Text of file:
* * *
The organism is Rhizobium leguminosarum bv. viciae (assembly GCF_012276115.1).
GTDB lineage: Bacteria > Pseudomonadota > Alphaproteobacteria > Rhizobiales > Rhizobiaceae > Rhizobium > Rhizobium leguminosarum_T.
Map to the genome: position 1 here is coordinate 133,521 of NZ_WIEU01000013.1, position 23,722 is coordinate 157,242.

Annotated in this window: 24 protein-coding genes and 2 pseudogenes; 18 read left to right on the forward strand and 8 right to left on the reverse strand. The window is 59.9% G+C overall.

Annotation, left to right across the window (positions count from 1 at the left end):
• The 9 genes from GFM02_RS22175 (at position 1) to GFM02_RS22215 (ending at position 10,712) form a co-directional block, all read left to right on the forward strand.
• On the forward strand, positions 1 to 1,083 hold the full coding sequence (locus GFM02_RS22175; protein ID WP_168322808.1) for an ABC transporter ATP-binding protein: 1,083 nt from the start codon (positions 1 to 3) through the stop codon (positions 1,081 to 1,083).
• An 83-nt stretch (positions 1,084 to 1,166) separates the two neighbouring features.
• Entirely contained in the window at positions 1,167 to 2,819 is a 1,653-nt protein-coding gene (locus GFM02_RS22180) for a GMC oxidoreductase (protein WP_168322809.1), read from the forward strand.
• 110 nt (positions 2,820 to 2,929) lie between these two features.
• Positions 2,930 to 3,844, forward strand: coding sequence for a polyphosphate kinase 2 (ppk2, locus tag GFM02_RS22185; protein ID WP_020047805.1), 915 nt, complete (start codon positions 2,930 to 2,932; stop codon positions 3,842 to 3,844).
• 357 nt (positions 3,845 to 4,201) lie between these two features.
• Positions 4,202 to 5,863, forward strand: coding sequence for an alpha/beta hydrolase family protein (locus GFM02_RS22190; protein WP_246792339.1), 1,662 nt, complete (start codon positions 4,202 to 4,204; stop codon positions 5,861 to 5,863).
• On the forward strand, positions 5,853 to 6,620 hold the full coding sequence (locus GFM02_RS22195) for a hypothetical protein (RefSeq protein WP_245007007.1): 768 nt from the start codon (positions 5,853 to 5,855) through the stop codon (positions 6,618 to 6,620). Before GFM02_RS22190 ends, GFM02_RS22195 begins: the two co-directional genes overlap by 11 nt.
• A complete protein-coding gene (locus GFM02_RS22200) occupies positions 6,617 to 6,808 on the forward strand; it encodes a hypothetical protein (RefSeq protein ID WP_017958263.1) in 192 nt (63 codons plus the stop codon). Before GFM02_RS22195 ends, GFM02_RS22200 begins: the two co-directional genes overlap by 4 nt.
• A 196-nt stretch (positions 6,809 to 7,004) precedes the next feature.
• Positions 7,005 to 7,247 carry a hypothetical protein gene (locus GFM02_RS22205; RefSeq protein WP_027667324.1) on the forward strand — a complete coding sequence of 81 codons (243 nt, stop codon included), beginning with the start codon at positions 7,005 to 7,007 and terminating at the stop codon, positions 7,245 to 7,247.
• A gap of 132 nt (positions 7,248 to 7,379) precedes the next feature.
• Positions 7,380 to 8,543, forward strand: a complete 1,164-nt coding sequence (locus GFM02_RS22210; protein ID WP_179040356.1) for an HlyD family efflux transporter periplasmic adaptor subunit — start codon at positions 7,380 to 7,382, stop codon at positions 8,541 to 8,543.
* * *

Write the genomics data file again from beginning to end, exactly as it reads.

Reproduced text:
The organism is Rhizobium leguminosarum bv. viciae (assembly GCF_012276115.1).
GTDB lineage: Bacteria > Pseudomonadota > Alphaproteobacteria > Rhizobiales > Rhizobiaceae > Rhizobium > Rhizobium leguminosarum_T.
Map to the genome: position 1 here is coordinate 133,521 of NZ_WIEU01000013.1, position 23,722 is coordinate 157,242.

Annotated in this window: 24 protein-coding genes and 2 pseudogenes; 18 read left to right on the forward strand and 8 right to left on the reverse strand. The window is 59.9% G+C overall.

Annotation, left to right across the window (positions count from 1 at the left end):
• The 9 genes from GFM02_RS22175 (at position 1) to GFM02_RS22215 (ending at position 10,712) form a co-directional block, all read left to right on the forward strand.
• On the forward strand, positions 1 to 1,083 hold the full coding sequence (locus GFM02_RS22175; protein ID WP_168322808.1) for an ABC transporter ATP-binding protein: 1,083 nt from the start codon (positions 1 to 3) through the stop codon (positions 1,081 to 1,083).
• An 83-nt stretch (positions 1,084 to 1,166) separates the two neighbouring features.
• Entirely contained in the window at positions 1,167 to 2,819 is a 1,653-nt protein-coding gene (locus GFM02_RS22180) for a GMC oxidoreductase (protein WP_168322809.1), read from the forward strand.
• 110 nt (positions 2,820 to 2,929) lie between these two features.
• Positions 2,930 to 3,844, forward strand: coding sequence for a polyphosphate kinase 2 (ppk2, locus tag GFM02_RS22185; protein ID WP_020047805.1), 915 nt, complete (start codon positions 2,930 to 2,932; stop codon positions 3,842 to 3,844).
• 357 nt (positions 3,845 to 4,201) lie between these two features.
• Positions 4,202 to 5,863, forward strand: coding sequence for an alpha/beta hydrolase family protein (locus GFM02_RS22190; protein WP_246792339.1), 1,662 nt, complete (start codon positions 4,202 to 4,204; stop codon positions 5,861 to 5,863).
• On the forward strand, positions 5,853 to 6,620 hold the full coding sequence (locus GFM02_RS22195) for a hypothetical protein (RefSeq protein WP_245007007.1): 768 nt from the start codon (positions 5,853 to 5,855) through the stop codon (positions 6,618 to 6,620). Before GFM02_RS22190 ends, GFM02_RS22195 begins: the two co-directional genes overlap by 11 nt.
• A complete protein-coding gene (locus GFM02_RS22200) occupies positions 6,617 to 6,808 on the forward strand; it encodes a hypothetical protein (RefSeq protein ID WP_017958263.1) in 192 nt (63 codons plus the stop codon). Before GFM02_RS22195 ends, GFM02_RS22200 begins: the two co-directional genes overlap by 4 nt.
• A 196-nt stretch (positions 6,809 to 7,004) precedes the next feature.
• Positions 7,005 to 7,247 carry a hypothetical protein gene (locus GFM02_RS22205; RefSeq protein WP_027667324.1) on the forward strand — a complete coding sequence of 81 codons (243 nt, stop codon included), beginning with the start codon at positions 7,005 to 7,007 and terminating at the stop codon, positions 7,245 to 7,247.
• A gap of 132 nt (positions 7,248 to 7,379) precedes the next feature.
• Positions 7,380 to 8,543, forward strand: a complete 1,164-nt coding sequence (locus GFM02_RS22210; protein ID WP_179040356.1) for an HlyD family efflux transporter periplasmic adaptor subunit — start codon at positions 7,380 to 7,382, stop codon at positions 8,541 to 8,543.